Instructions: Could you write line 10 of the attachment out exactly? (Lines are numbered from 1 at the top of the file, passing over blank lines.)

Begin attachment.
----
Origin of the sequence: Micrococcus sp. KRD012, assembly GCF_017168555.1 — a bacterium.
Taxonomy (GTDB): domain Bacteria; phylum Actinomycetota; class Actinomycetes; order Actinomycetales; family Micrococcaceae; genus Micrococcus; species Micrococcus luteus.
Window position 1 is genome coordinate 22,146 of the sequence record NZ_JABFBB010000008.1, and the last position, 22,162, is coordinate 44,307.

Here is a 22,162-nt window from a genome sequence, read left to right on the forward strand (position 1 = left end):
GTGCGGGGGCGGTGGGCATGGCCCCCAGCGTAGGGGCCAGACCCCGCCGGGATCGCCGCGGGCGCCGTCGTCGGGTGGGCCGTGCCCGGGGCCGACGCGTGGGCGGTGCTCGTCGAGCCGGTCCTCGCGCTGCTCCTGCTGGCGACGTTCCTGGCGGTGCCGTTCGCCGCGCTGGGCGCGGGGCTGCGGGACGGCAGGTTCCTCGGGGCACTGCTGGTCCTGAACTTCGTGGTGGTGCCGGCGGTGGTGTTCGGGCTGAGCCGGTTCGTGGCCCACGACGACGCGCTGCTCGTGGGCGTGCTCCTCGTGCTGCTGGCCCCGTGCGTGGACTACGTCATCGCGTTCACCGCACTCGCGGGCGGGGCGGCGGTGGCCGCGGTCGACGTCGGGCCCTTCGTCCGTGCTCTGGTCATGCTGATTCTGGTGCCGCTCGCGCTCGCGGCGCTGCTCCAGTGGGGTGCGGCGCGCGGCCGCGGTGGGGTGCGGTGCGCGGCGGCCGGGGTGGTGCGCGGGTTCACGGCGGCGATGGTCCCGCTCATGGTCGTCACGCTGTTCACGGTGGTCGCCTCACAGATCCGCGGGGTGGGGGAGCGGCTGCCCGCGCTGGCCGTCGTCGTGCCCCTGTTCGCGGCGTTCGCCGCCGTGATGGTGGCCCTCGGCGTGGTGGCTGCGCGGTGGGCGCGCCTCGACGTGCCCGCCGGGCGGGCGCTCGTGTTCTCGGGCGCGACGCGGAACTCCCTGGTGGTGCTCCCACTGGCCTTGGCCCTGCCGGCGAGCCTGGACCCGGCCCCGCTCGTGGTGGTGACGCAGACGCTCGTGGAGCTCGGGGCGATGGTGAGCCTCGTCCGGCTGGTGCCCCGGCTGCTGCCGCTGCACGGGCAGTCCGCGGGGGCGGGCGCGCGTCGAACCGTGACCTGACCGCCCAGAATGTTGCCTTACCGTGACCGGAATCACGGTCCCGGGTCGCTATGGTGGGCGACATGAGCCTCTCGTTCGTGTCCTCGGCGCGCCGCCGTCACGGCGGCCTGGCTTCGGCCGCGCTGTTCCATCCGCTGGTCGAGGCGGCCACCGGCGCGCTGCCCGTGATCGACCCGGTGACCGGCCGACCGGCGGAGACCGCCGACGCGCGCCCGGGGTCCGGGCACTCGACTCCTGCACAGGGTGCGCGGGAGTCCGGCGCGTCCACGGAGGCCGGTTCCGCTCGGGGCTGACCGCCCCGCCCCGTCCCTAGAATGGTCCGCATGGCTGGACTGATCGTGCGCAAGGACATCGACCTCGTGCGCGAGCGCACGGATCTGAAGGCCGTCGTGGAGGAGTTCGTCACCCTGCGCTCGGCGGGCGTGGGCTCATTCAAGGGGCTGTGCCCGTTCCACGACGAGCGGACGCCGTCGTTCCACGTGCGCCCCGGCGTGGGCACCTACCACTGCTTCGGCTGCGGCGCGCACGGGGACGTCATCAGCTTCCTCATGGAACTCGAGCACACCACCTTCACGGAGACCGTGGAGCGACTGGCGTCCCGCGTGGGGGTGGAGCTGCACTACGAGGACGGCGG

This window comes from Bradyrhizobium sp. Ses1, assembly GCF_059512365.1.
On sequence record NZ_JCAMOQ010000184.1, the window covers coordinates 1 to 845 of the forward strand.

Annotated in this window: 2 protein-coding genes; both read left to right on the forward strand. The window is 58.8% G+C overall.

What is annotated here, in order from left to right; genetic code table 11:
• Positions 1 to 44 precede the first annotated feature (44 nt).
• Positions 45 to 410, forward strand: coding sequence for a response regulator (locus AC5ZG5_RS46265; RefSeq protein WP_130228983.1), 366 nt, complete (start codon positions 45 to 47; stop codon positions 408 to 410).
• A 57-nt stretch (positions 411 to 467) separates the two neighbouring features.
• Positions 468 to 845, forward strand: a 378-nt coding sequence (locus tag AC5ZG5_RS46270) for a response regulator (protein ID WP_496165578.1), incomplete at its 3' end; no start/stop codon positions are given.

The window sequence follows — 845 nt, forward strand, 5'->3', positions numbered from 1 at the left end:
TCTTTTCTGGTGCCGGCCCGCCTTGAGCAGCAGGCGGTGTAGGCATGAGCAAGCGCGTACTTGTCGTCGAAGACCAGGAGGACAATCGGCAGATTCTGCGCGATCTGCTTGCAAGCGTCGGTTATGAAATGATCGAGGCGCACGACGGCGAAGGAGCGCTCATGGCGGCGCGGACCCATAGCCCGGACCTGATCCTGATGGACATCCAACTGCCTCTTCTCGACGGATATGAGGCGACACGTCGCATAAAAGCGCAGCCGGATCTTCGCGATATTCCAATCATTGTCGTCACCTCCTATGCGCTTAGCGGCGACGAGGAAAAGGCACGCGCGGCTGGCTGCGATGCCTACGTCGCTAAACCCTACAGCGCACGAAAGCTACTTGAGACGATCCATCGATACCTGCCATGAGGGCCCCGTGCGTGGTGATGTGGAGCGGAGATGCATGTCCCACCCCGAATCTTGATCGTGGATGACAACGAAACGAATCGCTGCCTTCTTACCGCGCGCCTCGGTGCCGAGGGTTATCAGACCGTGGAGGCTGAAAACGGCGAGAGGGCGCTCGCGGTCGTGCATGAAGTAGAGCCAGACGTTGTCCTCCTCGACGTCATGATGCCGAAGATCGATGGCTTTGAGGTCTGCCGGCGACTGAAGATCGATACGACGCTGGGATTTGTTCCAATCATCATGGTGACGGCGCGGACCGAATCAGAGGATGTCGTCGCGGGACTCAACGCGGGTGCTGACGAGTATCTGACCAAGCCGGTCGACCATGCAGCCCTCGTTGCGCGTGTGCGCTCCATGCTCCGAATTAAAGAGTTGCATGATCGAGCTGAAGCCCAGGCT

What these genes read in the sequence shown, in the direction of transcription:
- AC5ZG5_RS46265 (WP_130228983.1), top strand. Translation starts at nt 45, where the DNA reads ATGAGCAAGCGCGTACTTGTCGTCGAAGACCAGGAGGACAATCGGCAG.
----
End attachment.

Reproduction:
• Positions 1 to 44 precede the first annotated feature (44 nt).